Gangs is the second studio album by the Northern Irish post-rock band And So I Watch You From Afar, released on April 29, 2011 on Richter Collective. All songs on the album are written by the band. Gangs was released to positive critical acclaim. At Metacritic, which assigns a normalised rating out of 100 to reviews from mainstream critics, the album received an average score of 68, based on 9 reviews, indicating "generally favorable reviews." Allmusic reviewer Dave Donnelly referred to the album's sound as "weightier and more abrasive than its predecessor" but criticised that it was "tailored for the stage" which "sacrificed some of the beautiful flow and elegant dynamic." He awarded the album three and a half out of five stars. Writing for the Austin Chronicle, Adam Schragin said that Gangs "spins an enormously wrought piece of work that finally matches the band's inflated aspirations with production values" but called the songs "oddly unmemorable" in his two out of five star review. BBC Music writer Brad Barrett praised the album, summarising it as "an album strewn with the debris of a war march, albeit one laced with smirks and triumphant songs" and noted how it "starts to feel textural as opposed to bludgeoning." Simon Jay Catling of Drowned in Sound rated the album nine out of ten and described its music as "maelstrom of dexterity [that] gives way to great waves of squalled sound."
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As important to any album where maximum volume is its central theme is its punctuation. With no vocal lines to emphasise dynamics, Belfast quartet And So I Watch You From Afar have excelled at pushing riffs or motifs to their logical centre stage; a place where few dare to tread in fear of exhausting their audience.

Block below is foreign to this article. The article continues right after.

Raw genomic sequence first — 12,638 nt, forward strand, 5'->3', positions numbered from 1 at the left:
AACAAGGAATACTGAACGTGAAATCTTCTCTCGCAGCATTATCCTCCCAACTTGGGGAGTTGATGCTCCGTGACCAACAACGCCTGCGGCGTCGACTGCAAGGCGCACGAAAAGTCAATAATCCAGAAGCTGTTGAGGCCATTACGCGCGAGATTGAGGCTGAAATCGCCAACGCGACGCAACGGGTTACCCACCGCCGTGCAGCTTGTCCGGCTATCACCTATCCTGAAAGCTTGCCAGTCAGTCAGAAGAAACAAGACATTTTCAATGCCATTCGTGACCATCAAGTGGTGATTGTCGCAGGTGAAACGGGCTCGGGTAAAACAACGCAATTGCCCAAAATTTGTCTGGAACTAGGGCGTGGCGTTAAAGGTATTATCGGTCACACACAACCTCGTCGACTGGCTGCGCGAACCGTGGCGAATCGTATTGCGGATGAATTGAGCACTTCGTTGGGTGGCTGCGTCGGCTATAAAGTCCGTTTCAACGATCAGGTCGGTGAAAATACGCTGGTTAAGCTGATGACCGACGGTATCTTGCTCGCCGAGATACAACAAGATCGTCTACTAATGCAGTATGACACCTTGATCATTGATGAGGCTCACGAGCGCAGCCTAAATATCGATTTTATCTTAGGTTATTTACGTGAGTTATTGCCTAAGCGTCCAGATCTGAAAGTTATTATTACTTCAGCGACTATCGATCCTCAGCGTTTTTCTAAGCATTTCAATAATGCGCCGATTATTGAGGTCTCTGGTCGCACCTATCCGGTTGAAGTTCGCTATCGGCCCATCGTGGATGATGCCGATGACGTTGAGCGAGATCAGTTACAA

While the songs on this second LP are based around precious few new ideas – many of which can be heard on their 2007 mini-album This Is Our Machine and Nothing Can Stop It, their 2009 self-titled debut album and the following The Letters EP – it's the introduction of a particularly resonant mantra, such as halfway through closer Lifeproof, that brings the barrage of blows an unexpectedly elegant quality. For the most part, though, Gangs is an album strewn with the debris of a war march, albeit one laced with smirks and triumphant songs.
When notes are bent chronically out of shape on Gang (starting never stopping) or when the dub influences and flowing Mellotron-like whispers sneak in on the first half of Homes, the album really starts to feel textural as opposed to bludgeoning. It's here that ASIWYFA reveal possible new paths they will follow. It is within Homes, this album’s centrepiece, that the full range of sonics they've employed since inception really collide into each other. The feedback-soaked fake ending sounds as if you've just spent the last 20 minutes being shelled, the ringing in your ears gradually subsiding.
But while the relentlessness of it could be off-putting, Gangs is laced with syncopation, breathing space, warped tones and – most importantly – a sense of travel, with a beginning middle and end. The waltzy intro on 7 Billion People All Alive At Once is a delightful breather which later blooms into a hearty seafaring gang vocal, while the high-pitched pinball sounds on Search:Party:Animal signal a landmark in the band's orienteering.
There's no getting away from the distortion, the overclocked thrumming strings gushing from the amplifier speakers; but why would you want to? It's what ASIWYFA do best: hyperactive flurries of notes, squealing crescendos, riffs upon riffs with some modulated into glitchy oblivion. The rhythm section anchors it all without dragging proceedings into tedium. The jaunty melodies and jagged incisors savaging them into bite-size shapes remain engaging for the full 45 minutes, proving that the loud and voiceless do not have to sound ineloquent. User Comments